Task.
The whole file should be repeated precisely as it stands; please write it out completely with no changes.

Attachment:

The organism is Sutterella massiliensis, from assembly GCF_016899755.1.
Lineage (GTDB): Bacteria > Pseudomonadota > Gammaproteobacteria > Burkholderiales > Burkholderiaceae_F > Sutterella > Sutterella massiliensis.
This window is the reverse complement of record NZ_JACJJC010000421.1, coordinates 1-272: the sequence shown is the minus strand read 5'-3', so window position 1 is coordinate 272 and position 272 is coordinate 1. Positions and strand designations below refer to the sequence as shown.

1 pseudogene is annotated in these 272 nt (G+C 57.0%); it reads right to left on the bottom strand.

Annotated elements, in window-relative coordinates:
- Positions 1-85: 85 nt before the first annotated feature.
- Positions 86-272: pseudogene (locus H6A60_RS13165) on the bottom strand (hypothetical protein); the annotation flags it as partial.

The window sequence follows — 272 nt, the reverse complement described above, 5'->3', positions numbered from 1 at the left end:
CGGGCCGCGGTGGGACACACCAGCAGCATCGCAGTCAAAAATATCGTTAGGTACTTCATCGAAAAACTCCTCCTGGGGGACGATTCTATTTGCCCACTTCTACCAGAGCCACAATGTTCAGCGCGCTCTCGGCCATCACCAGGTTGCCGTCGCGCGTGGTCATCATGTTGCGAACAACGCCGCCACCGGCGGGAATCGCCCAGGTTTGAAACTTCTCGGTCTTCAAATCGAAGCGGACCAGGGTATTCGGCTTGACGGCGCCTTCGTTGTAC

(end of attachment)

The organism is Sutterella massiliensis, from assembly GCF_016899755.1.
Lineage (GTDB): Bacteria > Pseudomonadota > Gammaproteobacteria > Burkholderiales > Burkholderiaceae_F > Sutterella > Sutterella massiliensis.
This window is the reverse complement of record NZ_JACJJC010000421.1, coordinates 1-272: the sequence shown is the minus strand read 5'-3', so window position 1 is coordinate 272 and position 272 is coordinate 1. Positions and strand designations below refer to the sequence as shown.

1 pseudogene is annotated in these 272 nt (G+C 57.0%); it reads right to left on the bottom strand.

Annotated elements, in window-relative coordinates:
- Positions 1-85: 85 nt before the first annotated feature.
- Positions 86-272: pseudogene (locus H6A60_RS13165) on the bottom strand (hypothetical protein); the annotation flags it as partial.

The window sequence follows — 272 nt, the reverse complement described above, 5'->3', positions numbered from 1 at the left end:
CGGGCCGCGGTGGGACACACCAGCAGCATCGCAGTCAAAAATATCGTTAGGTACTTCATCGAAAAACTCCTCCTGGGGGACGATTCTATTTGCCCACTTCTACCAGAGCCACAATGTTCAGCGCGCTCTCGGCCATCACCAGGTTGCCGTCGCGCGTGGTCATCATGTTGCGAACAACGCCGCCACCGGCGGGAATCGCCCAGGTTTGAAACTTCTCGGTCTTCAAATCGAAGCGGACCAGGGTATTCGGCTTGACGGCGCCTTCGTTGTAC